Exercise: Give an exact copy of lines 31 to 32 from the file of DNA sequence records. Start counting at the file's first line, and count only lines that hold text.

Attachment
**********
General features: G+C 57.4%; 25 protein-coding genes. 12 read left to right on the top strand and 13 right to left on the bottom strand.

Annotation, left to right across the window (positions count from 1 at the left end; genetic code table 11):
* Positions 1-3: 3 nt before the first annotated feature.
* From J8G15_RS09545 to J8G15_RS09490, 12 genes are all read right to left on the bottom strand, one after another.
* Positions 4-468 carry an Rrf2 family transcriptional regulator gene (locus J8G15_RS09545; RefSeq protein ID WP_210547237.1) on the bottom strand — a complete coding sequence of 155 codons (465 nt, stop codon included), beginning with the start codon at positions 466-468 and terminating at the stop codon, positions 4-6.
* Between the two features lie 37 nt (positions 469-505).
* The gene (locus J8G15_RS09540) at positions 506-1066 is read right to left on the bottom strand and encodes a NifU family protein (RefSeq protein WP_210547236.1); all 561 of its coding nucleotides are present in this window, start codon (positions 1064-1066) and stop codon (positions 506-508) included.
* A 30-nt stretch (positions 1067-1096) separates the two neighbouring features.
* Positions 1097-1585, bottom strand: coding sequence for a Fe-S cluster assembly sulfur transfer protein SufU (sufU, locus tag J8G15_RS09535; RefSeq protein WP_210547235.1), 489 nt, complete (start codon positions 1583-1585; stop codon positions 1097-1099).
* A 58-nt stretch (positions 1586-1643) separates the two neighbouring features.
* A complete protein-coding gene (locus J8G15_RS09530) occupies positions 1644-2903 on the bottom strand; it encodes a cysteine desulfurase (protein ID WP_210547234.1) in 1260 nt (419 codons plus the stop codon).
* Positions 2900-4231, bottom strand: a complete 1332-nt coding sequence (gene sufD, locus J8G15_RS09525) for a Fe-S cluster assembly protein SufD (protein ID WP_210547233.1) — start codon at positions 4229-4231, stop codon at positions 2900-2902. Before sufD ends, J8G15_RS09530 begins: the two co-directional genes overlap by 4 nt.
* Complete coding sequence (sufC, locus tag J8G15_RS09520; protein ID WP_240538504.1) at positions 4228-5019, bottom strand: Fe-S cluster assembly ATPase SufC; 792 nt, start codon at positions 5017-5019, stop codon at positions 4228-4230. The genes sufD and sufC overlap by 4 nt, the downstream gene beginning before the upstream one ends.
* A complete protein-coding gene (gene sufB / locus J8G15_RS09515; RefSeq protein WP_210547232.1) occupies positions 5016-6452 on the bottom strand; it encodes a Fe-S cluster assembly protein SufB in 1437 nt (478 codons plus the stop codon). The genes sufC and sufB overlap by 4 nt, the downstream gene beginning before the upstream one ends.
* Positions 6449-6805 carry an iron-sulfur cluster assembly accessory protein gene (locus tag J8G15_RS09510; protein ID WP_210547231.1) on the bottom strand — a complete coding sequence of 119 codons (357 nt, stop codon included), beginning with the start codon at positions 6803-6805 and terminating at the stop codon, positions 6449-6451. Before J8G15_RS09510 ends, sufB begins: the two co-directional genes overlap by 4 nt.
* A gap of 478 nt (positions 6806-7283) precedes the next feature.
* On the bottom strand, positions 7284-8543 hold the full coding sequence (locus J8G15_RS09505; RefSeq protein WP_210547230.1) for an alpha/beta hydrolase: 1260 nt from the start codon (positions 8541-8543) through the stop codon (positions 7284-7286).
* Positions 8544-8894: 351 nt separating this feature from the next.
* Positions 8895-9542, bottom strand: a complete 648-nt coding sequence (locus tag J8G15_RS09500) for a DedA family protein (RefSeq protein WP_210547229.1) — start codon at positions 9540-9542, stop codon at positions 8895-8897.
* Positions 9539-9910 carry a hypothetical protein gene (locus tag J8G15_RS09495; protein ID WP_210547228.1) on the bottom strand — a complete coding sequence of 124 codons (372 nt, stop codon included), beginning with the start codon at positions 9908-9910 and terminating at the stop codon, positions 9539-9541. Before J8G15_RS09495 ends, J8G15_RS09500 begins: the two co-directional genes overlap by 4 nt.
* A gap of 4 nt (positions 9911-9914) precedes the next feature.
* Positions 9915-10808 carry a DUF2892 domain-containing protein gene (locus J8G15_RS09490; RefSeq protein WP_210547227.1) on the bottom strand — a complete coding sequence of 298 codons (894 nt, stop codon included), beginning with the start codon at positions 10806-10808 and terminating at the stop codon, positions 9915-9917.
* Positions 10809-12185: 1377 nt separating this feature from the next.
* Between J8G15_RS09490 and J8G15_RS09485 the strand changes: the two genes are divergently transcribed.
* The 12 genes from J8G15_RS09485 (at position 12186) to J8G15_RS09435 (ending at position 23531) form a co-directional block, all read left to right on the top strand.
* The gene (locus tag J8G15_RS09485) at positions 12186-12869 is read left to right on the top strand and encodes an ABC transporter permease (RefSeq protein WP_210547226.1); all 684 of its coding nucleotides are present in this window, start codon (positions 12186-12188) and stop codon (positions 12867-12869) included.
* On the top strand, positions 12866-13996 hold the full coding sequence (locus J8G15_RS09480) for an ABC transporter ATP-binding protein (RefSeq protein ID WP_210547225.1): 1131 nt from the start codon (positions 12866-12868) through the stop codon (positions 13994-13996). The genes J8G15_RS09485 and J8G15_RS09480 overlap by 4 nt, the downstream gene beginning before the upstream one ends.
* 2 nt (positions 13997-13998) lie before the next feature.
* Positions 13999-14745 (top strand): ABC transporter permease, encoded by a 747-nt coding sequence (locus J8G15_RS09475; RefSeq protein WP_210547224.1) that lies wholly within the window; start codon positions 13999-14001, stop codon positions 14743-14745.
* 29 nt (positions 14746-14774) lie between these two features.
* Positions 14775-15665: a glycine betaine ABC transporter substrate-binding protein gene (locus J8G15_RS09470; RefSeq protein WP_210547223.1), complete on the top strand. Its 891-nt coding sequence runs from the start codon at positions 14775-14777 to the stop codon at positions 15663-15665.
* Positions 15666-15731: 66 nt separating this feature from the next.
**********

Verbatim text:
* Positions 14775-15665: a glycine betaine ABC transporter substrate-binding protein gene (locus J8G15_RS09470; RefSeq protein WP_210547223.1), complete on the top strand. Its 891-nt coding sequence runs from the start codon at positions 14775-14777 to the stop codon at positions 15663-15665.
* Positions 15666-15731: 66 nt separating this feature from the next.